Baka naman ngayon, very enthusiastic kayo with all the glamor and attention you get as nursing students, lalo na kapag naging RN na kayo and you start wearing those scrubs with all the gadgets for monitoring patients na talaga naman pogi points – then after a few months, you get burned out like the seeds that fell on rocky ground with little soil.
Pwede rin naman makita ninyo maraming opportunities sa nursing para yumaman o sumikat o maging notorious gaya ng mga nababalitaan natin lalo na sa abroad but, remember to be credible, to elevate the standards of nursing, to never administer harmful drugs for shameful profits like those seeds that sprouted but choked by thorns.
Be like the rich soil in the parable of the sower, listen and act on the word of God so that you mature and bear fruit as nurses.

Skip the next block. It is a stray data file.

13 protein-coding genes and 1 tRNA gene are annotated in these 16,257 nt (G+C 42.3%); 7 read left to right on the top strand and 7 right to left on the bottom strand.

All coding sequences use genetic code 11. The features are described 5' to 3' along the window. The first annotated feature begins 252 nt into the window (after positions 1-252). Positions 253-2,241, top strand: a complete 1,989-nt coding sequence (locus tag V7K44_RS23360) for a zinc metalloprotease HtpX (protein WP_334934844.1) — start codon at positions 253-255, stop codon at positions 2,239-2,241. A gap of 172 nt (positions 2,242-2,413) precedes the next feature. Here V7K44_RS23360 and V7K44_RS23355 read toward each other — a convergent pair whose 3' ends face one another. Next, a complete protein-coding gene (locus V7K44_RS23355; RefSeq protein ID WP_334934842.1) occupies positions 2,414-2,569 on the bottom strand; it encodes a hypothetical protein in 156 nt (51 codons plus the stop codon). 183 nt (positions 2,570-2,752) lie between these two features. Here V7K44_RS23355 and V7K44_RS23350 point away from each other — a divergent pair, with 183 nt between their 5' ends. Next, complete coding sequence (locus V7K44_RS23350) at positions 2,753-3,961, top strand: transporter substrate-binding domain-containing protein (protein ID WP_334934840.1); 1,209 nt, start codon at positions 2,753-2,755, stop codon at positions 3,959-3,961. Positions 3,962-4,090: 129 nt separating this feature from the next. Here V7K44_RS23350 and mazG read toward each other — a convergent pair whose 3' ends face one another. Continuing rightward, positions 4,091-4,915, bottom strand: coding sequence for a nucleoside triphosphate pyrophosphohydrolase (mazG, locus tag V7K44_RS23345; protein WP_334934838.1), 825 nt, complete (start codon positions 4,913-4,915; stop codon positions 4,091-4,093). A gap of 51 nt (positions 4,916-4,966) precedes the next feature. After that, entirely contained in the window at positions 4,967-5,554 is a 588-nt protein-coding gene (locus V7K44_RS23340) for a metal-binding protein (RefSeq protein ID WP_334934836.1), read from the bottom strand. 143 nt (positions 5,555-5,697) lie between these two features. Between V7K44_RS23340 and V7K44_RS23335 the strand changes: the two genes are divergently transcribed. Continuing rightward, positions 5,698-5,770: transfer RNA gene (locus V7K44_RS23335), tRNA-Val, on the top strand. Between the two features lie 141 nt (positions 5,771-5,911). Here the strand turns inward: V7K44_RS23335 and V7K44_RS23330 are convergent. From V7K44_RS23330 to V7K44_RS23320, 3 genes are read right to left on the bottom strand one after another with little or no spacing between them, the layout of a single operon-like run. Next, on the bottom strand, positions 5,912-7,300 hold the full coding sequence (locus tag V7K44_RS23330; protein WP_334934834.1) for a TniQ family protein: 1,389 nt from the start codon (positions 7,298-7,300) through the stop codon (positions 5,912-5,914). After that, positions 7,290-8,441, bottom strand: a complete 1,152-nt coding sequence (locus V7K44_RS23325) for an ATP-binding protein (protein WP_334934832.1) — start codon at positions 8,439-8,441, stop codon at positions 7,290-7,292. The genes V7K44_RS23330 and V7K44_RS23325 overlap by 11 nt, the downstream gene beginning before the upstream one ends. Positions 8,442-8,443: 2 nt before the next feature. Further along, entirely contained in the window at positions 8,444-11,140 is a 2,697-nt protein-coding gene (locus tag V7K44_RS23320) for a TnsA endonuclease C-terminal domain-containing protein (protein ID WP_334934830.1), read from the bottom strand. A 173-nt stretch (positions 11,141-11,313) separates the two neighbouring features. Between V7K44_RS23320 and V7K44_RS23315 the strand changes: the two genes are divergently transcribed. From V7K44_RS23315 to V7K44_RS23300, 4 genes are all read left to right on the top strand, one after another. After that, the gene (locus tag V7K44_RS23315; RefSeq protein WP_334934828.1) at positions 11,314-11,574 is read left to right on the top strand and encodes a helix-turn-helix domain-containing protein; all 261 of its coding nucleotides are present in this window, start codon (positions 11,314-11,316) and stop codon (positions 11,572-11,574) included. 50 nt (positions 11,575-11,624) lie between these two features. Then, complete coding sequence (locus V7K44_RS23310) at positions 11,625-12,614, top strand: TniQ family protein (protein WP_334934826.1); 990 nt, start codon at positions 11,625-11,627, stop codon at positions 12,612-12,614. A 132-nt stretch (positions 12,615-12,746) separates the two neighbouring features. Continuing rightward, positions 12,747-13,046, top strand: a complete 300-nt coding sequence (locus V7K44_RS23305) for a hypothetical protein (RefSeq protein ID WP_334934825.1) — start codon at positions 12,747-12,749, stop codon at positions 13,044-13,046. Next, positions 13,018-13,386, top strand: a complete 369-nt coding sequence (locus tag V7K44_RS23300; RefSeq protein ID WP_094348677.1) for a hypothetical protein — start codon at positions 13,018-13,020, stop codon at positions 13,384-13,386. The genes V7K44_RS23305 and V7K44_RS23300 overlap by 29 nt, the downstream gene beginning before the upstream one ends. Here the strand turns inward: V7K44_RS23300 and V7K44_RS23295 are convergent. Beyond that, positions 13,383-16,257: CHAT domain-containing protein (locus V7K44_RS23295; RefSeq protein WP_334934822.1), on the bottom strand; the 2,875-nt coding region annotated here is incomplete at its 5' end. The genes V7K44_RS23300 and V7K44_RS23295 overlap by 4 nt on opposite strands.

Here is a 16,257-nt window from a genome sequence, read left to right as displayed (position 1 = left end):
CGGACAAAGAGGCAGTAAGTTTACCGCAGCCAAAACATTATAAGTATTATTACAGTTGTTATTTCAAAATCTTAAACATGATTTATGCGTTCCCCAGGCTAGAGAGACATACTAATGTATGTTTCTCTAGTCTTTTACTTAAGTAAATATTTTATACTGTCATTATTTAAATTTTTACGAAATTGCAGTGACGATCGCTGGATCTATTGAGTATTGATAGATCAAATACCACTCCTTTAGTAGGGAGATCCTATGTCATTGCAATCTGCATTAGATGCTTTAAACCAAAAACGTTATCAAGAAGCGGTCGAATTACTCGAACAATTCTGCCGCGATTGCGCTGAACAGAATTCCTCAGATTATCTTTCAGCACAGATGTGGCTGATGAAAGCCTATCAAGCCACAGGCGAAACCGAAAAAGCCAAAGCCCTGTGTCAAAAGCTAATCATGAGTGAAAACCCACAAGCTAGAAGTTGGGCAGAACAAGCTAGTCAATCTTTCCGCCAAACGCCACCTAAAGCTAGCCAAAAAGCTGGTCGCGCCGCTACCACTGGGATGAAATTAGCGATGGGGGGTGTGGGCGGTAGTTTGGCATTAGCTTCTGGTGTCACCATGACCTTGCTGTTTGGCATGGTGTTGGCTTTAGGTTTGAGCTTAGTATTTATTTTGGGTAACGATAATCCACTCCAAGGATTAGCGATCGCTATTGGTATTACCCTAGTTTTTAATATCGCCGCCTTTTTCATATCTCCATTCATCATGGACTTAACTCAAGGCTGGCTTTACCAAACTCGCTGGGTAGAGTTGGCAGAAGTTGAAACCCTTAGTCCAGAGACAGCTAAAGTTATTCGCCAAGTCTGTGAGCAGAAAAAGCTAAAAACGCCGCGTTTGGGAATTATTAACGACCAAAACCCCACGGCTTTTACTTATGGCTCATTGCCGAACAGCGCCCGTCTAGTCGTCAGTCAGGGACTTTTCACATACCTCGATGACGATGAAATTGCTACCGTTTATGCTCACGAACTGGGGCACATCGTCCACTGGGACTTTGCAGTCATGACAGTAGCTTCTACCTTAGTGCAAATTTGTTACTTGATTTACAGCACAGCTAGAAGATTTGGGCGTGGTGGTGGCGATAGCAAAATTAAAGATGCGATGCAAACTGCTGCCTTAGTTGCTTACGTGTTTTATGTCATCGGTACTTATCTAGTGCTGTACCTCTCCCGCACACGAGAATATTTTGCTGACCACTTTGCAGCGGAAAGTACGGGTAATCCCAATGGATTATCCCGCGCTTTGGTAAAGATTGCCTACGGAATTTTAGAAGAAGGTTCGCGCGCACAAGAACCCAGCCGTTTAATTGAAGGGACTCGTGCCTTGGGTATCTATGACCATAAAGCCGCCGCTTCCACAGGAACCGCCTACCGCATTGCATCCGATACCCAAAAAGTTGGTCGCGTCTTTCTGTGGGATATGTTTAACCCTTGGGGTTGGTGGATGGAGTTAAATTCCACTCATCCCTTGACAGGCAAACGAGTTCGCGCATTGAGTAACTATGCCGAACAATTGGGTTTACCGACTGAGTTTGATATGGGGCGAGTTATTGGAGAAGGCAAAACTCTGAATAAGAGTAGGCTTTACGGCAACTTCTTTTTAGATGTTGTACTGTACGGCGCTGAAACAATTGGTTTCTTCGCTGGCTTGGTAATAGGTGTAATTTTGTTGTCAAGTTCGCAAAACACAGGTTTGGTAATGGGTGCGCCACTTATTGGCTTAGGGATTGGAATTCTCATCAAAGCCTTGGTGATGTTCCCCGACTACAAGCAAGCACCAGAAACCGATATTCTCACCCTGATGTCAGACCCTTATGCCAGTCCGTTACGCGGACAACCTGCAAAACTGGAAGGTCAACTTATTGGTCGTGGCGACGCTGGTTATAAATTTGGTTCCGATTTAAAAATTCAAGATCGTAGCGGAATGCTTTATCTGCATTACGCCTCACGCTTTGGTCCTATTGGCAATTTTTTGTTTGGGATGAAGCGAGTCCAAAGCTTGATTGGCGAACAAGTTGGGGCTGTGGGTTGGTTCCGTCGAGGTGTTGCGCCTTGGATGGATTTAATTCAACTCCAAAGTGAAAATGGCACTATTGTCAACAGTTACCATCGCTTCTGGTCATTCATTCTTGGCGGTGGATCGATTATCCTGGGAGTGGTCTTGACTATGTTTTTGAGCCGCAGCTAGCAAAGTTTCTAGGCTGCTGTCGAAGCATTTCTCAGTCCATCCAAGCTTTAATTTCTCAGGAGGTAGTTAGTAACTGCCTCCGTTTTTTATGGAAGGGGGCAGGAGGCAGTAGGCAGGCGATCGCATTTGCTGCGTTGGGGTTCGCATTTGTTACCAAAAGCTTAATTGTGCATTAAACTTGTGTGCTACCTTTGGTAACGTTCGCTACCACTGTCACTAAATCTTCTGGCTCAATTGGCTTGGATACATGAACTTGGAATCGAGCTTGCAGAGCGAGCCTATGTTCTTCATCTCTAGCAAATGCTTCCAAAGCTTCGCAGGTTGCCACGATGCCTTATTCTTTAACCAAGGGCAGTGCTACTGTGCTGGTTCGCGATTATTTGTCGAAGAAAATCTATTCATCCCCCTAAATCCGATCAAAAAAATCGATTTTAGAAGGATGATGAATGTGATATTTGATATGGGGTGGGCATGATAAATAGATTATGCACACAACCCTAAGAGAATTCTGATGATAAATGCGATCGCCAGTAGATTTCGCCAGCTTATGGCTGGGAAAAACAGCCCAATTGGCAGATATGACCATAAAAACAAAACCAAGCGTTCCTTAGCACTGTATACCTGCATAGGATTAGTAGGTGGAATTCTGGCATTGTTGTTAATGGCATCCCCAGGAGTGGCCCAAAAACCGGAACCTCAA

St. Augustine said “grace builds on nature”; that means, the grace of God will always be there for you to become a good nurse but you have to dispose yourself properly by cultivating habits and virtues through discipline. One of these is punctuality, being on time. Another is obedience which is actually listening attentively to instructions. Of course, do not forget charity and kindness. And many others so that you reflect the goodness of God.
You do not become a good nurse tomorrow or when you graduate or when you pass the board exam nor when you get employed as a nurse.
You become a good nurse today. Now na!
St. Paul said “God’s gift and call are permanent and irrevocable” (Rom. 11:29) – tinawag kayo ng Diyos upang maging mahuhusay na nurse at hindi niya iyon babawiin… ibibigay niya ang lahat para sa inyo kung ibibigay din ninyo ang inyong sarili sa kanya sa paglilingkod sa kapwa. At ang iba pa ay susunod na kalakip ang maraming biyaya, “siksik, liglig at umaapaw” (Lk. 6:38).
God bless you, BS Nursing Students of Our Lady of Fatima-Pampanga.
God bless all nurses of the world, especially our very own, Filipino nurses serving everywhere!